I am a practitioner of the lively arts and healing arts, a teacher, a scholar, a leader of community arts, an editor, and an archivist.
I teach the The “Old School” Music Workshop, for Songs of the 1920s to 1950s, sharing with younger people the American popular songs of 1900 to 1955, jazz standards, songs from movie and stage musicals, Tin Pan Alley, and the Great American Songbook.
I lead the Lullaby Workshop, in which both adults and children are encouraged to sing to each other, to soothe and comfort in their private family circles. You can find more information about this at the Lullabying for Everyone website.
I teach college and university courses, on so many subjects that there is a whole separate webpage about them. See my “University Teaching” page.
I lead Sing Out, Reach Out programs. These are participatory group singing sessions, usually with older adults or young people — or both together — with everybody lifting each other’s spirits. For this and the following items, too, I draw on my studies of the Diamond Method of psychiatrist-healer Dr. John Diamond.
I do Songs on Wheels, which is a program visiting people who are housebound (or room-bound in a nursing home) and singing together with them one-on-one.
I am a songwriter, creating words or music — or, usually, both. I write songs in the styles of Tin Pan Alley, Broadway, Hollywood, and jazz of the 1920s through the mid-1950s.
I help singers and musicians with repertoire, particularly in my area of expertise — American popular songs of the first half of the twentieth century.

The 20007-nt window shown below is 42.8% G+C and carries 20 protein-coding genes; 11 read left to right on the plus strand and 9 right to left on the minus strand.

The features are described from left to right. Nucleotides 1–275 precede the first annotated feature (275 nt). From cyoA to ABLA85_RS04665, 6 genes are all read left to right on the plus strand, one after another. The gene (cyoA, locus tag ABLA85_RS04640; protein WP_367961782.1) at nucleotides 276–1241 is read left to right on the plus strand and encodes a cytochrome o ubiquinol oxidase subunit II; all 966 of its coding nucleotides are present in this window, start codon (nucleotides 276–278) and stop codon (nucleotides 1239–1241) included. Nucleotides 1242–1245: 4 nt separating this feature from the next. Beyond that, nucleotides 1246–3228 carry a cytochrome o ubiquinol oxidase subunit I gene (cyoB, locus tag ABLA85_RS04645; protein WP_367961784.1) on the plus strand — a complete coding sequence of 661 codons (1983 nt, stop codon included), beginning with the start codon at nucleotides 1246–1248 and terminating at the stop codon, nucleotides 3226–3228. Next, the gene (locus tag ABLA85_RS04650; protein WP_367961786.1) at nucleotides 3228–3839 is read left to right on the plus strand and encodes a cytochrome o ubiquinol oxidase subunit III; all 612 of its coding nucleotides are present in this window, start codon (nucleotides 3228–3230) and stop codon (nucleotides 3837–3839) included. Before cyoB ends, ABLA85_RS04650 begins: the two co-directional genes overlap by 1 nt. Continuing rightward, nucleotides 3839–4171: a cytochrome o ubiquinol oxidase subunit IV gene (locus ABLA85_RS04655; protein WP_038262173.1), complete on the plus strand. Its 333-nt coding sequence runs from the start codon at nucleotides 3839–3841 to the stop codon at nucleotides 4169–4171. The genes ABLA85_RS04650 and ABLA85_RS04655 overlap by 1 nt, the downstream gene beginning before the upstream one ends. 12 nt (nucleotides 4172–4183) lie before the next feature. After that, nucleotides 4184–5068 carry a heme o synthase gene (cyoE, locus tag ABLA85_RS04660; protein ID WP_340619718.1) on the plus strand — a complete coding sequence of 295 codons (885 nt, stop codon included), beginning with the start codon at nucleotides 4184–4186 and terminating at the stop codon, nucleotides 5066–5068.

I dance as my own personal meditative practice, drawing on my extensive study of dance improvisation and the Diamond Method.
I teach meditative exercise for stress reduction and enhancing Life Energy, drawing on my studies with Dr. John Diamond. One of the most powerful of these exercises is the Diamond-Dart Meridian Sequence, which energizes the acupuncture meridian system.
I lecture and include my own singing, dancing, and performing in the lectures. I lecture both for the general public and for academic groups.
I am an editor, doing proof-reading, document reviewing, and some aspects of structural editing and fact-checking.
I do archiving for specialist archives and not-for-profits. I also work in public library circulation-desk and audio-visual acquisition services.
I conduct oral history interviews about the arts — theatre, film, music, and storytelling. Through this means I help document my central concern: how creativity and the arts are woven into people’s lives. This is entwined with my interest in what is called reception studies or response theory, studying how people use artworks, what the arts mean in their lives. You can find materials arising from this stand of my work at the Arts in Daily Life website.